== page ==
The Hill of Discernment

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The Hill of Discernment

By Alfred Trevor Barker

The Problem of Evil

In one of our recent studies we made an attempt to deal with the Theosophical teachings on the nature of God, and as to whether there existed, according to our philosophy, that which the theologians call a Personal God. You will remember our conclusion was that such a conception as the orthodox theological conception of an extra-cosmic deity was seen to be a philosophical absurdity, and that the Teachers who sent H. P. B. forth were endeavoring to cast their teachings on this vastly important subject in a form that would give a shock to the preconceptions that we in the Western world have, based upon the dogmatic conceptions that we have been brought up under in our orthodox training. Closely related with the right understanding of the teachings about God, is the great mystery of the origin of evil — one of the most difficult philosophical problems, I suppose, that the mind of man can possibly tackle; one which it is utterly beyond me to understand completely; and I think the majority of Theosophical students would find a similar difficulty in putting into any comprehensible shape the immense amount of material that H. P. B. gave in The Secret Doctrine on such questions as Satan, the Curse, the Church doctrine of original sin, and so on.

I personally have never mastered all the infinite complexity of the relationship, for example, of Jehovah, Adam Kadmon, Adam and Eve, Cain and Abel, and their relationship to the Twelve Tribes, and so on and so forth. It is most complicated. Therefore I will not attempt to do more tonight than to stay within the limits of those aspects of the teaching which one can make some kind of attempt to understand. In order to understand this problem of Evil, we shall have to use certain of what they call the Golden Keys, or the Seven jewels — those principal and fundamental doctrines of esotericism which really comprise in their full exposition, you may say, the whole fabric or groundwork of Theosophical teaching.

The particular jewels or Keys that we have to try to use are those of Reincarnation and Karma. These are the keys to an understanding of the problem of Evil. We are particularly concerned with the teaching as it is given in The Mahatma Letters. There is not a great deal of space devoted there to this subject; but what there is is pretty powerful. I am going to begin by reading you probably one of the most controversial letters that was ever given in the early days of the Movement. It is known as the letter to the Theosophists of Prayag, and it gives us a number of very arresting statements on this subject of Evil, God, and a few other things.

First of all, I must say that this particular letter is signed by H. P. Blavatsky, addressed to the Prayag Theosophists, and purports to be a message or a resume of teaching given by Master M. to H. P. B. on this subject, to hand on to the Theosophists of that time. In the quotation, all remarks in parentheses are H. P. B.'s comments on the Master's words. He says (and this is his attitude to almost all orthodoxy):

What have we, the disciples of the true Arhats, of esoteric Buddhism and of Sang-gyas to do with the Shasters and Orthodox Brahmanism? There are 100 of thousands of Fakirs, Sannyasis and Saddhus leading the most pure lives, and yet being as they are, on the path of error, never having had an opportunity to meet, see or even hear of us. Their forefathers have driven away the followers of the only true philosophy upon earth away from India and now, it is not for the latter to come to them but to them to come to us if they want us.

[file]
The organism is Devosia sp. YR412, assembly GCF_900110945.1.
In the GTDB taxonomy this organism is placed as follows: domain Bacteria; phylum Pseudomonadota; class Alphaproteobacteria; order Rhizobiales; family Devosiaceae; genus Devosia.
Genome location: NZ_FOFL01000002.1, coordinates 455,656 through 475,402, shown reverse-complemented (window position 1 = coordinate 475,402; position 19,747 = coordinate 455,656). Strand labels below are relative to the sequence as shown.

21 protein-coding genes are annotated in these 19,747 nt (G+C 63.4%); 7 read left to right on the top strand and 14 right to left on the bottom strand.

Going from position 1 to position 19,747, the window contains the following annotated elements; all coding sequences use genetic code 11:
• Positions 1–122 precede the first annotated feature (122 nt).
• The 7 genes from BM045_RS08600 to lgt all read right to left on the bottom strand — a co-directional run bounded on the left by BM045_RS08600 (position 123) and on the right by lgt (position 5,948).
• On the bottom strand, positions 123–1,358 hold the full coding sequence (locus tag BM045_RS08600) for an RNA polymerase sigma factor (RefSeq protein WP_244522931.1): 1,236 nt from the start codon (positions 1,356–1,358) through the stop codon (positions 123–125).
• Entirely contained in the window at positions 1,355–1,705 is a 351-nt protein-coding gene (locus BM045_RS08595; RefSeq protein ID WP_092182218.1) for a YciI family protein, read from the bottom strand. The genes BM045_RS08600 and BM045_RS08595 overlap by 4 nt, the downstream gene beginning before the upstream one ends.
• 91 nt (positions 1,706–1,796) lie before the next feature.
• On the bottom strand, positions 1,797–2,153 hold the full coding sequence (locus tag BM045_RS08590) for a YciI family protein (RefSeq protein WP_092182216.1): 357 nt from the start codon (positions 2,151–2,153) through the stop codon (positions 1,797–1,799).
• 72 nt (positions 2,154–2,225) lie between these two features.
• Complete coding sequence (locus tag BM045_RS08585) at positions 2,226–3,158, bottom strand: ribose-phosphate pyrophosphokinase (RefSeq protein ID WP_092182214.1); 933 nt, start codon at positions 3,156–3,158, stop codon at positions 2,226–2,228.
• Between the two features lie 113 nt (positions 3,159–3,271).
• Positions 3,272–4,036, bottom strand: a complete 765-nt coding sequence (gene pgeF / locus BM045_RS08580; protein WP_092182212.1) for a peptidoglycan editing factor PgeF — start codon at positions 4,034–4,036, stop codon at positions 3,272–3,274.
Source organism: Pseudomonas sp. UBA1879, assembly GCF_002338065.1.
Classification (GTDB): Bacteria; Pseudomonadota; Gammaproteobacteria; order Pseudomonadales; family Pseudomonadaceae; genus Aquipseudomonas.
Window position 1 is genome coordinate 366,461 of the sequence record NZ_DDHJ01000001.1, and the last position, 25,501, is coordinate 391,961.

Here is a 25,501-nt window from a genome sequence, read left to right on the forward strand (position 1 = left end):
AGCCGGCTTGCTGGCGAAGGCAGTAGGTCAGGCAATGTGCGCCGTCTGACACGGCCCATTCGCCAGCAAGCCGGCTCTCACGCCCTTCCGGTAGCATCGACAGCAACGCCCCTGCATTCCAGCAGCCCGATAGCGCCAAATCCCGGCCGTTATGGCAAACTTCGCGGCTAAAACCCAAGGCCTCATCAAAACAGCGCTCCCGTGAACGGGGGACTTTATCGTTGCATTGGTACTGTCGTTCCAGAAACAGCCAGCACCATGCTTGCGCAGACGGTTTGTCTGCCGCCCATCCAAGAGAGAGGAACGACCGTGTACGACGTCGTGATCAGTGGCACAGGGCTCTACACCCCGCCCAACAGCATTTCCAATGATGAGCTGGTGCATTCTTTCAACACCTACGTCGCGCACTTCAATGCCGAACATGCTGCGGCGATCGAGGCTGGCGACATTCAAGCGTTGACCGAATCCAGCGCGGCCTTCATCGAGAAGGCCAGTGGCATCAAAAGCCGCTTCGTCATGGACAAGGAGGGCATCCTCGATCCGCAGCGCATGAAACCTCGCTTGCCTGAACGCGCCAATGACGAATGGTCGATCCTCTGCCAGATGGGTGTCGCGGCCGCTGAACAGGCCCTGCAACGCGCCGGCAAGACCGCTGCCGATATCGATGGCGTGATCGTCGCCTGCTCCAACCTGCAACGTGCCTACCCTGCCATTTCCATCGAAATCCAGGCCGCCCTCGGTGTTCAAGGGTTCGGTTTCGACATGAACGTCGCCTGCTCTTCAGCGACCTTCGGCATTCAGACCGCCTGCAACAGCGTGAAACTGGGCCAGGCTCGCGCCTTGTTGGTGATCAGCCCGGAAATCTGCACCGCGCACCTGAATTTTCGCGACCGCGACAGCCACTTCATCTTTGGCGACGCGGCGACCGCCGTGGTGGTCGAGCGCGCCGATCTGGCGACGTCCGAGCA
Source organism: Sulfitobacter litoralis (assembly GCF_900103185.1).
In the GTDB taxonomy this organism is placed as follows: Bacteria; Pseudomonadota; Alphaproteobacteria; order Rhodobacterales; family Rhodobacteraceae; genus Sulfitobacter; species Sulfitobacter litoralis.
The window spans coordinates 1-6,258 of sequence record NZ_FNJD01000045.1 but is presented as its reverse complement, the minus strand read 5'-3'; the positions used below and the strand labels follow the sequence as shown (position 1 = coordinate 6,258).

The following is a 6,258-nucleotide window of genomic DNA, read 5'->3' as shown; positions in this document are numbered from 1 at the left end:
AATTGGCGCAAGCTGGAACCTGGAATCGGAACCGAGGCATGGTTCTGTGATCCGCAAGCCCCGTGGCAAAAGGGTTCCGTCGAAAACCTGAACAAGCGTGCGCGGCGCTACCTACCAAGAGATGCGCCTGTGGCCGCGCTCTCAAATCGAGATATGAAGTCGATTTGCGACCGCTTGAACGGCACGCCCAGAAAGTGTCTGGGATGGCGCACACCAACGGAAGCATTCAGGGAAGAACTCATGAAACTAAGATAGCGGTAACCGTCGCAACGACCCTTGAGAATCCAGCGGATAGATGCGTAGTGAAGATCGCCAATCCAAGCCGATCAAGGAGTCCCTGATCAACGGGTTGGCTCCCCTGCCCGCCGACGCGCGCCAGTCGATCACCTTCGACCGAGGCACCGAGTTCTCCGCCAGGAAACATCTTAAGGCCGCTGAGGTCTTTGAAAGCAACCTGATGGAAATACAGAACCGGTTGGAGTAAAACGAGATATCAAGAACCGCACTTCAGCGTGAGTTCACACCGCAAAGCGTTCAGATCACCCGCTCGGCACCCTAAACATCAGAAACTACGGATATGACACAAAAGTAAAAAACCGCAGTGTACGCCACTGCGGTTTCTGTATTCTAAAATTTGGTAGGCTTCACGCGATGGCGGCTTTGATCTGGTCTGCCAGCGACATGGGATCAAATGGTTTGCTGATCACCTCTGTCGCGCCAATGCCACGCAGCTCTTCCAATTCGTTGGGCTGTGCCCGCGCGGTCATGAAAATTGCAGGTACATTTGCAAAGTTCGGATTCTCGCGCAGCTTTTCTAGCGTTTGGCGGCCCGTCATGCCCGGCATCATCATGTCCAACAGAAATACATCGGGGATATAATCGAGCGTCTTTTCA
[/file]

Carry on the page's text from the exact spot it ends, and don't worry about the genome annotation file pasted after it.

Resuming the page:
The reference there is to the Hindus driving Gautama Buddha out of India.

Which of them is ready to become a Buddhist, a Nastika as they call us? None. Those who have believed and followed us have had their reward. Mr. Sinnett and Hume are exceptions. Their beliefs are no barrier to us for they have none.
This is interesting, showing that blind belief is not a necessary or a right approach to the study of the Divine Wisdom. An open mind, yes; purity of heart and motive, also yes; but blind credulity or belief or slavish dependence upon external authority? No!

They may have had influences around them, bad magnetic emanations the result of drink, Society and promiscuous physical associations (resulting even from shaking hands with impure men) but all this is physical and material impediments which with a little effort we could counteract and even clear away without much detriment to ourselves.
You may think it is irrelevant, but note the comparison that he is immediately going to draw from that:

Not so with the magnetism and invisible results proceeding from erroneous and sincere beliefs. Faith in the Gods and God, and other superstitions attracts millions of foreign influences, living entities and powerful agents around them, with which we would have to use more than ordinary exercise of power to drive them away. We do not choose to do so. We do not find it either necessary or profitable to lose our time waging war to the unprogressed Planetaries who delight in personating gods and sometimes well known characters who have lived on earth.
I think one of the most striking phrases is this: "erroneous and sincere." If we put this together with another passage in which he says "There is no more potent barrier to arriving at the Truth than a sincere and erroneous belief," it is a thing that rather shocks us. Sincerity by itself is nothing, carries us nowhere. It is, of course, an indispensable necessity, a sine qua non to any progress; because obviously its opposite, hypocrisy, is something which will be a barrier to anybody who seeks Truth; but the mere fact that a person holds certain ideas with sincerity is no excuse if, for example, those ideas are destructive. This is something that we need, I think, to pay a certain amount of attention to.